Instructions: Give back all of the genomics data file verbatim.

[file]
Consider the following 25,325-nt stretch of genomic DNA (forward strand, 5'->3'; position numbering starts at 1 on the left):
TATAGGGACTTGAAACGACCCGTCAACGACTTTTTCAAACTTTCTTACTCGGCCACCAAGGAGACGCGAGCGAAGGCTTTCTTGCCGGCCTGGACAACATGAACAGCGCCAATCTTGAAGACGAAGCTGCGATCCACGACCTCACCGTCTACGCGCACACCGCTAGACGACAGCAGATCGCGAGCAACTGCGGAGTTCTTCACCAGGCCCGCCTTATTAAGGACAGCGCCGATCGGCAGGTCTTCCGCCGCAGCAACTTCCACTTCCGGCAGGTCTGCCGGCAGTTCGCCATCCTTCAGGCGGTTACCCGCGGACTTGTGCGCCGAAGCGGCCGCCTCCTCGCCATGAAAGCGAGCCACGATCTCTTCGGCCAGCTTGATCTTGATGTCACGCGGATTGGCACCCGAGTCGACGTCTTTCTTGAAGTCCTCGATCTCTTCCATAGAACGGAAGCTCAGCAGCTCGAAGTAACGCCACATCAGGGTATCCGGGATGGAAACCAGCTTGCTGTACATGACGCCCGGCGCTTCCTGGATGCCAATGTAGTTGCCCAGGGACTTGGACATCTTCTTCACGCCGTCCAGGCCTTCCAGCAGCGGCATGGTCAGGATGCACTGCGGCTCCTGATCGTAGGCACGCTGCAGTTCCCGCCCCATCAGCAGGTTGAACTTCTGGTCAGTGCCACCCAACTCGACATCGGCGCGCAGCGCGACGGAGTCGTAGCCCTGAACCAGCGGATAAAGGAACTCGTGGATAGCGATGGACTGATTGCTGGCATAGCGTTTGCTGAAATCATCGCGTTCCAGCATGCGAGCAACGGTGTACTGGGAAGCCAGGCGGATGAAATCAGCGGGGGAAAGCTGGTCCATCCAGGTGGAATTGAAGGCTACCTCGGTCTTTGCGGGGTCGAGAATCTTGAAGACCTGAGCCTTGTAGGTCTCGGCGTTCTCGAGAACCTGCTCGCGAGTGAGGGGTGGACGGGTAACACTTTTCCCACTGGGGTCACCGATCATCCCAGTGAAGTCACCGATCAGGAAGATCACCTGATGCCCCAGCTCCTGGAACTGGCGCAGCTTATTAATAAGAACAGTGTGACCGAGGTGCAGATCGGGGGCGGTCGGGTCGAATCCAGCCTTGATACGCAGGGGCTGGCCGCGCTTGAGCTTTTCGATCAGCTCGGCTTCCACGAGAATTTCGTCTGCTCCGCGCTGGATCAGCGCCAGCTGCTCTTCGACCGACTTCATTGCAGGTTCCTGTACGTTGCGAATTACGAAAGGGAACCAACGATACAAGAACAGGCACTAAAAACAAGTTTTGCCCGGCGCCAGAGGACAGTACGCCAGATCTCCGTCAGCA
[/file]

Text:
Consider the following 25,325-nt stretch of genomic DNA (forward strand, 5'->3'; position numbering starts at 1 on the left):
TATAGGGACTTGAAACGACCCGTCAACGACTTTTTCAAACTTTCTTACTCGGCCACCAAGGAGACGCGAGCGAAGGCTTTCTTGCCGGCCTGGACAACATGAACAGCGCCAATCTTGAAGACGAAGCTGCGATCCACGACCTCACCGTCTACGCGCACACCGCTAGACGACAGCAGATCGCGAGCAACTGCGGAGTTCTTCACCAGGCCCGCCTTATTAAGGACAGCGCCGATCGGCAGGTCTTCCGCCGCAGCAACTTCCACTTCCGGCAGGTCTGCCGGCAGTTCGCCATCCTTCAGGCGGTTACCCGCGGACTTGTGCGCCGAAGCGGCCGCCTCCTCGCCATGAAAGCGAGCCACGATCTCTTCGGCCAGCTTGATCTTGATGTCACGCGGATTGGCACCCGAGTCGACGTCTTTCTTGAAGTCCTCGATCTCTTCCATAGAACGGAAGCTCAGCAGCTCGAAGTAACGCCACATCAGGGTATCCGGGATGGAAACCAGCTTGCTGTACATGACGCCCGGCGCTTCCTGGATGCCAATGTAGTTGCCCAGGGACTTGGACATCTTCTTCACGCCGTCCAGGCCTTCCAGCAGCGGCATGGTCAGGATGCACTGCGGCTCCTGATCGTAGGCACGCTGCAGTTCCCGCCCCATCAGCAGGTTGAACTTCTGGTCAGTGCCACCCAACTCGACATCGGCGCGCAGCGCGACGGAGTCGTAGCCCTGAACCAGCGGATAAAGGAACTCGTGGATAGCGATGGACTGATTGCTGGCATAGCGTTTGCTGAAATCATCGCGTTCCAGCATGCGAGCAACGGTGTACTGGGAAGCCAGGCGGATGAAATCAGCGGGGGAAAGCTGGTCCATCCAGGTGGAATTGAAGGCTACCTCGGTCTTTGCGGGGTCGAGAATCTTGAAGACCTGAGCCTTGTAGGTCTCGGCGTTCTCGAGAACCTGCTCGCGAGTGAGGGGTGGACGGGTAACACTTTTCCCACTGGGGTCACCGATCATCCCAGTGAAGTCACCGATCAGGAAGATCACCTGATGCCCCAGCTCCTGGAACTGGCGCAGCTTATTAATAAGAACAGTGTGACCGAGGTGCAGATCGGGGGCGGTCGGGTCGAATCCAGCCTTGATACGCAGGGGCTGGCCGCGCTTGAGCTTTTCGATCAGCTCGGCTTCCACGAGAATTTCGTCTGCTCCGCGCTGGATCAGCGCCAGCTGCTCTTCGACCGACTTCATTGCAGGTTCCTGTACGTTGCGAATTACGAAAGGGAACCAACGATACAAGAACAGGCACTAAAAACAAGTTTTGCCCGGCGCCAGAGGACAGTACGCCAGATCTCCGTCAGCA